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Literature / Runemarks

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"Five hundred years after the end of the world, and goblins had been at the cellar again..."

Maddy Smith has always been an outsider. Born with a rusty-coloured rune on her hand - what the villagers call a ruinmark - she is scarred by this symbol of the old gods, a sign of magic.

And everyone knows that magic is dangerous. Except for Maddy, who actually thinks it's rather fun. Until now. For suddenly her friend One-Eye, a rascally Outlander, wants her to open Red Horse Hill and descend into World Below - a world filled with goblins and far worse - to retrieve a relic of the old gods...

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A novel by Joanne Harris, Runemarks is the story of Maddy Smith, a fourteen year old girl who is sent on a quest to retrieve an artifact of the old gods called the Whisperer.

A sequel, Runelights has been released, set three years after the original book; a prequel, The Gospel of Loki, was released in February 2014, detailing the "Lokabrenna" that Runemarks and Runelights quote.


Tropes found in this book:

  • The Ace: Skadi. In addition to being good at everything besides controlling her temper, even things she doesn't actually like, her rune, Isa or |, has no reversed position. This means she's lost none of her magical oomph.
  • After the End: The story takes place 500 years after Ragnarok.
  • Apocalypse Wow: As soon as Jormungand starts tearing apart the neverworld, there's splashes of this. It never quite takes out the whole universe, but it came pretty close and was more impressive than most portrayals of Armageddon.
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  • Embarrassing Nickname: Jormungand seems a little irritated when Loki calls him "Jorgi" for short.
  • Exact Words: How Loki got out of having his head cut off when he offered it in a bet with the dwarfs and lost. He claimed that he had never mentioned his neck in the bet and, since they couldn't get his head without harming his neck, he kept his head on the technicality. However, he got his lips sewn together for his trouble.
  • Fantasy Kitchen Sink: Much like Norse Mythology itself, with numerous mythologies referenced and indicated to be coexisting. (Hel, for example, tried to induce Balder to stay with her in the land of the dead by feeding him her food, having heard of a previous ruler who pulled that trick with pomegranates.)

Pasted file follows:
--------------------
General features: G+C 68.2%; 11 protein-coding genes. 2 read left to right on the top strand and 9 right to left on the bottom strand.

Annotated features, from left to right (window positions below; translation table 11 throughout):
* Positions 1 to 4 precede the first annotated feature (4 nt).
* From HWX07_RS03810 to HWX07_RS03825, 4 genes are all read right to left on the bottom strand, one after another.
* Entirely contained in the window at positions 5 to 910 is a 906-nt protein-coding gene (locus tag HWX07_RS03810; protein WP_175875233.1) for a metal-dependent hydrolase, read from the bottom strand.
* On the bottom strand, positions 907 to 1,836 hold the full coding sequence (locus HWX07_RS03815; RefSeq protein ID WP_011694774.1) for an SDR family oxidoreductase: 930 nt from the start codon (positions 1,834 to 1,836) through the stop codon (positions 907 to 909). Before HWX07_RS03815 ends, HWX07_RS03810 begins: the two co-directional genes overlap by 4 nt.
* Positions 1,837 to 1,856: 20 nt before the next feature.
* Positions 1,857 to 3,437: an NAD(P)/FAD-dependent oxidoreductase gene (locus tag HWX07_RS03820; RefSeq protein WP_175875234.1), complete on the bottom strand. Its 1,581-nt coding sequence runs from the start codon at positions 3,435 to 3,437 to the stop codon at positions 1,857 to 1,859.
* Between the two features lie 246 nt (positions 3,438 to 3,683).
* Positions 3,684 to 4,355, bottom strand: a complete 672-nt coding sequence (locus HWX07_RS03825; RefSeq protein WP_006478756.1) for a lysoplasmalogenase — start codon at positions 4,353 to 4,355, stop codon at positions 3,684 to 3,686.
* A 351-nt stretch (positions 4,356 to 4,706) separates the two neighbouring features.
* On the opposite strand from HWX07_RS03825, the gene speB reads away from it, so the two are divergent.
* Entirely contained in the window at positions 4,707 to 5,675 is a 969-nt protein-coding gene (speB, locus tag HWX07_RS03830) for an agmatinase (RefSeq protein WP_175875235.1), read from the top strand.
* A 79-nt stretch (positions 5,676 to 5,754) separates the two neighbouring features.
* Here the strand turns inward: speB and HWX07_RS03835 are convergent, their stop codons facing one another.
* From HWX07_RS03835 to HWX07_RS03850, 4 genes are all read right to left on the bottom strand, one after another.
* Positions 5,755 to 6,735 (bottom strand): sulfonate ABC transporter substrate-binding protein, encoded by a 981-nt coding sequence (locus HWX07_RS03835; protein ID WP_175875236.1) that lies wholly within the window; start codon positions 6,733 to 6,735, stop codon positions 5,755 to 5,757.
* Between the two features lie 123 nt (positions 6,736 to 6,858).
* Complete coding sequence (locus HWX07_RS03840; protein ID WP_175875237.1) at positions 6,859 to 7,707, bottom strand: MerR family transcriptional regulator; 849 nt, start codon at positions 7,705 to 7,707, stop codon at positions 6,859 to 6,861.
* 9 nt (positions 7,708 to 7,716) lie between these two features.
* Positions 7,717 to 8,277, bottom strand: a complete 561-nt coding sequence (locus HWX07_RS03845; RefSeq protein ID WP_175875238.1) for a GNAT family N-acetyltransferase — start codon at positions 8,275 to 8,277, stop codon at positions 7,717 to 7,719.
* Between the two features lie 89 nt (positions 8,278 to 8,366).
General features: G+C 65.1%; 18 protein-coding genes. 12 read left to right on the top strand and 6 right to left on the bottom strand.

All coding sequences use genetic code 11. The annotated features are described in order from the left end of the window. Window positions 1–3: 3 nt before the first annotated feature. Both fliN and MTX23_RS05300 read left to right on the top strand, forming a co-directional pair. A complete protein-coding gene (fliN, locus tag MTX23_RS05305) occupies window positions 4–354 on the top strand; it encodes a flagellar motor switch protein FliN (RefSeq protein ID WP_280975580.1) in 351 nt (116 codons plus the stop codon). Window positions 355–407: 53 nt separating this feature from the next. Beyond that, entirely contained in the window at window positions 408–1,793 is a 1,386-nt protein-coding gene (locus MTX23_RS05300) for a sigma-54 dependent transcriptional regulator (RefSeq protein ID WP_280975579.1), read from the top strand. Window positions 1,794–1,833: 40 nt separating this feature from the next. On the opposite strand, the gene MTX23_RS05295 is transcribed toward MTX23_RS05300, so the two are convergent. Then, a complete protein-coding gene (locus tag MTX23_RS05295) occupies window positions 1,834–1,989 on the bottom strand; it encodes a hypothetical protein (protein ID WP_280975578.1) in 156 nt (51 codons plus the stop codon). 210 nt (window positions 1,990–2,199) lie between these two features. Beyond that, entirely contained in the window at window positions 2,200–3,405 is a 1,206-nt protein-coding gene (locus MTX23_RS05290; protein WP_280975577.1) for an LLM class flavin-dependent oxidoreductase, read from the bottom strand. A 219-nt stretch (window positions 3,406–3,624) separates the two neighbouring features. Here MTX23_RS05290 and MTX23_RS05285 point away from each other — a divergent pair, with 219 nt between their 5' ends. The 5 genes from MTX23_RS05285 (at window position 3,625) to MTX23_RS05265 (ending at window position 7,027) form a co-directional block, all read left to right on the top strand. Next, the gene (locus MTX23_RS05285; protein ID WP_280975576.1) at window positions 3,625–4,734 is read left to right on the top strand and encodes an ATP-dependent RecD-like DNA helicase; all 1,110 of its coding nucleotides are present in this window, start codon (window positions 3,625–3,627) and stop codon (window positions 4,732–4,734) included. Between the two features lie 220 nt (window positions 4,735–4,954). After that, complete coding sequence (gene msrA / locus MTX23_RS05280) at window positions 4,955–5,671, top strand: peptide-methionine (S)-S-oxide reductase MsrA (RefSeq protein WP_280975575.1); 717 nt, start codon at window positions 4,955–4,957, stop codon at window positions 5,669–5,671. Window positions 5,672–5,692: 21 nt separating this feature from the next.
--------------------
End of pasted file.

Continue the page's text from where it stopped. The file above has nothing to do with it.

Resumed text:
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  • Fate Worse than Death: The MO of imprisonment in Netherworld, complete with a gaoler appointed from the prisoner's worst fears. Ominously, it's revealed that the Gaolers themselves are trapped as a result of those that fear them being there, and get pretty bitter about it
  • Fiery Redhead: Thor. Played with for Loki who, although having a Wildfire aspect and the fire rune Kaen on his arm, keeps his temper almost completely in check.
  • God Was My Copilot: Many times. A large number of people, including Maddy, turn out to be fallen Norse gods. And by the final, many more have seemingly inherited the titles. or something. It's kinda ambiguous exactly who is who after the River Dream bursts it's banks.
  • Prophecy Twist: Everyone except the Whisperer assumes that the "traitor" is Loki (instead of Mimir), and everyone assumes that the "sacrifice" is Maddy (instead of it actually being Balder).
  • Scars are Forever: Both Odin and Tyr suffer under this, in keeping with the Norse myths. Loki's scarred lips also seem to be this.
  • Shapeshifting Excludes Clothing: When the Aesir and Vanir shift back to humanoid form after transforming into something else, they tend to be naked. Loki and Skadi don't seem to care much.
    • Use of Freyja's magic cloak can avert this.
  • The Chosen One: Maddy turns out to be Modi, who is chosen by destiny to rebuild Asgard.

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